Wu, W, Hall, C, Zhang, LJ (2006). Predicting the temporal and spatial probability of orographic cloud cover in the Luquillo Experimental Forest in Puerto Rico using generalized linear (mixed) models. ECOLOGICAL MODELLING, 192(4-Mar), 473-498.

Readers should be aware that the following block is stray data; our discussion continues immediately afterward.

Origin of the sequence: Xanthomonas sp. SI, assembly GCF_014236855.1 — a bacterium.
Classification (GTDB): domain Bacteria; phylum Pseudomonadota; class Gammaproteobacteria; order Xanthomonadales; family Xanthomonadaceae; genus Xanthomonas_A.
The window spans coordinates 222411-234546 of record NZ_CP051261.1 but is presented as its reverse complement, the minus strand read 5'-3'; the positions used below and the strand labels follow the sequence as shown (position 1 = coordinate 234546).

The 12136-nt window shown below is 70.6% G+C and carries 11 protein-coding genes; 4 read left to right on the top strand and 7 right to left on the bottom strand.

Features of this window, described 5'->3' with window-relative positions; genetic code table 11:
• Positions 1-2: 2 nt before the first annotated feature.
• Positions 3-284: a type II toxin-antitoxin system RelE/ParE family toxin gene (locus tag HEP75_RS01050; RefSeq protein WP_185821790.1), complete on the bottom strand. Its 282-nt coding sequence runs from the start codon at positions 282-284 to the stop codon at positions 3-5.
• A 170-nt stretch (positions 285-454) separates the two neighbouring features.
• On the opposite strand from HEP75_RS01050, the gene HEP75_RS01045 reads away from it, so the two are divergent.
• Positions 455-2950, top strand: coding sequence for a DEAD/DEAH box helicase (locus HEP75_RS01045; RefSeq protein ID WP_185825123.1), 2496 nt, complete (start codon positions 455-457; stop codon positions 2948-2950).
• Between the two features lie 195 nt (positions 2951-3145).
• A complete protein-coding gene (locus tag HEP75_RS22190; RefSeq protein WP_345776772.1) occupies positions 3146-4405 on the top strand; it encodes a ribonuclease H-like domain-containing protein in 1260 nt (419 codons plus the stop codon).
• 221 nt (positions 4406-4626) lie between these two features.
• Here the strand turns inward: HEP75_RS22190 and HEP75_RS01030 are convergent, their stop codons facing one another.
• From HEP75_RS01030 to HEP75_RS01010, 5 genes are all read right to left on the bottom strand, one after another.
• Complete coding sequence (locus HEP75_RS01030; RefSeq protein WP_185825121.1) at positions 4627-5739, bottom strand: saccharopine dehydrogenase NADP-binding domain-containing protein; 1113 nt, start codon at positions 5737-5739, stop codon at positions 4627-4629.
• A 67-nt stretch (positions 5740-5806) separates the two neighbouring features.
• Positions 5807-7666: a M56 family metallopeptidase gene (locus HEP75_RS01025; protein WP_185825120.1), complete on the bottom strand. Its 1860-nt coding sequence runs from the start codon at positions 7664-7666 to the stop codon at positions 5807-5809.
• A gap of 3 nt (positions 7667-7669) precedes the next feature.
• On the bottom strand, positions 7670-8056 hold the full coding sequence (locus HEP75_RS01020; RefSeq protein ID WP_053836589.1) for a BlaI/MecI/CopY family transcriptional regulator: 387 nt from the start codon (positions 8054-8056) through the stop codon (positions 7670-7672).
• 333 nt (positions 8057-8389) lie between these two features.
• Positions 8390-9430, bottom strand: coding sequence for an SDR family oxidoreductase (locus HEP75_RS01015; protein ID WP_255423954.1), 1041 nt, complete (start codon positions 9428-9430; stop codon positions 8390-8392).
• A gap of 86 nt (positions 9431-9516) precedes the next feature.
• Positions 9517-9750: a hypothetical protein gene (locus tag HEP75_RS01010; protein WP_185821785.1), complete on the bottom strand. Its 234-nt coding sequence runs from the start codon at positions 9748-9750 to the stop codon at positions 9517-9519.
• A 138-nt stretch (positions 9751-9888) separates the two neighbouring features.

We predicted the spatial pattern of hourly probability of cloud cover in the Luquillo Experimental Forest (LEF) in North-Eastern Puerto Rico using four different models. The probability of cloud cover (defined as the percentage of the area covered by clouds in each pixel on the map in this paper) at any hour and any place is a function of three topographic variables: aspect, slope and the difference between elevation and lifting condensation level. We chose the best models based on multiple statistics including the Akaike Information Criterion (AIC), scaled deviance and extra-dispersion scale. As a result, the generalized linear model (GLM) and one generalized linear mixed model (GLMM) with exponential spatial structure were the best candidate models. The probabilities of cloud cover in both our simulations and the observations increased with elevation, and were higher at night. They decreased in the morning after the sun rose until early afternoon, and then increased again for the rest of the day until night, apparently in response to the movement of the lifting condensation level. Two types of satellite images were available to calibrate our models: the higher spatial resolution, but expensive and infrequent Landsat-7 Enhanced Thermal Mapper plus (ETM+) images and the frequent, free, but low spatial resolution Moderate Resolution Imaging Spectroradiometer (MODIS) images. The derived probabilities of cloud cover when calibrated to the two types of remote sensing images were very similar, which justifies our using the free MODIS images instead of the Landsat images to calibrate the models. We applied the model to all months and the results indicated in agreement with the data that the probability of cloud cover is less during the dry season, higher in wet season and moderate for the rest of the year. We found our models could usually predict the probability of cloud cover for each 100 m in elevation level at a certain time with an index of agreement (IoA) of 0.560-0.919 and at a certain location over a day with an IoA of 0.940-0.994, indicating a medium to good model simulation at that particular time or location. (c) 2005 Elsevier B.V. All rights reserved.